中國走上資本主義 邊際革命之路 – Video interview Ning Wang – How China Became Capitalist, co-author with Ronald Coase Nobel Laureate in Economics

March 29, 2012

Kempton interview Ning Wang (co-author with Ronald Coase (Nobel Laureate in Economics)) re their new book How China Became Capitalist

諾貝爾經濟學獎得主高斯(Ronald Coase, 科斯)今年101歲,他與亞利桑那州立大學(Arizona State University)的Ning Wang合作出版一本花了四年時間研究和撰寫的新書(How China Became Capitalist)(我臨時中譯成為《中國微革 走上資本主義之路》)。我很高興有機會訪問Ning。這裡是我跟Ning的英文訪問。(see note 1 re book’s temp Chinese title)

I had a great interview with Ning Wang (co-author with Ronald Coase (Nobel Laureate in Economics)) to talk about their new book How China Became Capitalist. (Sample Chapter: You can download a free sample book chapter from Palgrave.)

I appreciate very much professor Wang spending over an hour sharing his insight with me about How China Became Capitalist and answering questions I have related to the Chinese economy. The following are edited clips of the video interview. By the way, feel free to share your comments and questions. When I finish reading the book, I plan to arrange another interview with Ning to talk more. And I may be able to incorporate some of the comments/questions into my next interview.

I have edited the interview into 3 clips with a list of questions/themes. Enjoy.

*** Main interview (see below for list of questions/themes)

Main interview (list of questions/themes)

Q1) Can you talk about the Shenzhen stock exchange in mid-90s where it had 300 offices for people to buy or sell stocks when the stock exchange actually had NO official permission to allow for these trades?!

Q2) China is now the world largest producer of Ph.Ds. Yet Qian Xuesen (錢學森), a most respected Chinese scientist asked a sobering question before his death in 2009 and the question is known as the “Qian Puzzle”.

“Why have Chinese universities not produced a single world-class original thinker or innovative scientist since 1949 ?”

Q3) Quoting the book,

“After more than three decades, the Chinese legal system is still far away from where it can “guarantee the equality of all people before the people’s laws and deny anyone the privilege of being above the law.””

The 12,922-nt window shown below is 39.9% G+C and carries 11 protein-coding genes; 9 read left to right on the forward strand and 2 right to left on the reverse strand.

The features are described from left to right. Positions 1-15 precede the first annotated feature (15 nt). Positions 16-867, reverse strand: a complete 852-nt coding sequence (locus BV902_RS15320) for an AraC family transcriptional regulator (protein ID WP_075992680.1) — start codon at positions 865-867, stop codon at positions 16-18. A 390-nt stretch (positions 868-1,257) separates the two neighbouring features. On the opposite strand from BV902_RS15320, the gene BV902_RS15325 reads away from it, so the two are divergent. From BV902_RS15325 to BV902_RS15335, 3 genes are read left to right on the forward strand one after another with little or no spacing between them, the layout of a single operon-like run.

This is a tough assessment which I agree with very much. Can you share your thoughts?

Q4) So far I’ve only read parts of the book but I feel more pessimistic of the possibility in seeing China makeing positive changes. I’m feeling more constrained by the history I now know. Can you share your thoughts?

Q5) I love this quote in the book,

“Capitalism with Chinese characteristics is very much like traffic in Chinese cities, chaotic and intimidating for many western tourists. Yet Chinese roads deliver more goods and transport more passengers than those in any other country.

Can you share your thoughts?

*** More in-depth questions

List of more in-depth questions/themes

Q1) China’s “Rule by Law” as opposite to the western practice of “Rule of Law“, that one word (“by” vs “of”) makes the difference of night and day! Can you share your thoughts? (see note 2)

Q2) “Do you see institutional arrangement as something culturally oriented or is base upon universally applicable principles? i.e. if every country is of certain uniqueness or that there exists a ‘one size fits all’ economic system?” [Thanks goes to my economist friend Wallace for this question.]

Q3) What is your and prof. Coase’s main discovery or new understanding gained from the years of research compare to the original understanding in 2008 when you started the research?

Q4) Can you talk about research topics that you and prof. Coase like to see more of? Any interesting puzzles worth further research?

*** Background questions about the book

List of background questions/themes about the book

Q1) Can you talk about the process of writing the book with professor Coase? I understand there was the 2008 Chicago Conference on China’s Market Transformation and then the 2010 Chicago Workshop on the Industrial Structure of Production.

Q2) I understand the book title has a history and may be traced back to 1982! Can you talk about it?

Q3) Given Ning’s Ph.D. wasn’t in Economics, how did he get to write this economics book and meet professor Coase?

How China Became Capitalist by Ronald Coase (Nobel Laureate in Economics) & Ning Wang - published Mar 23, 2012

Notes: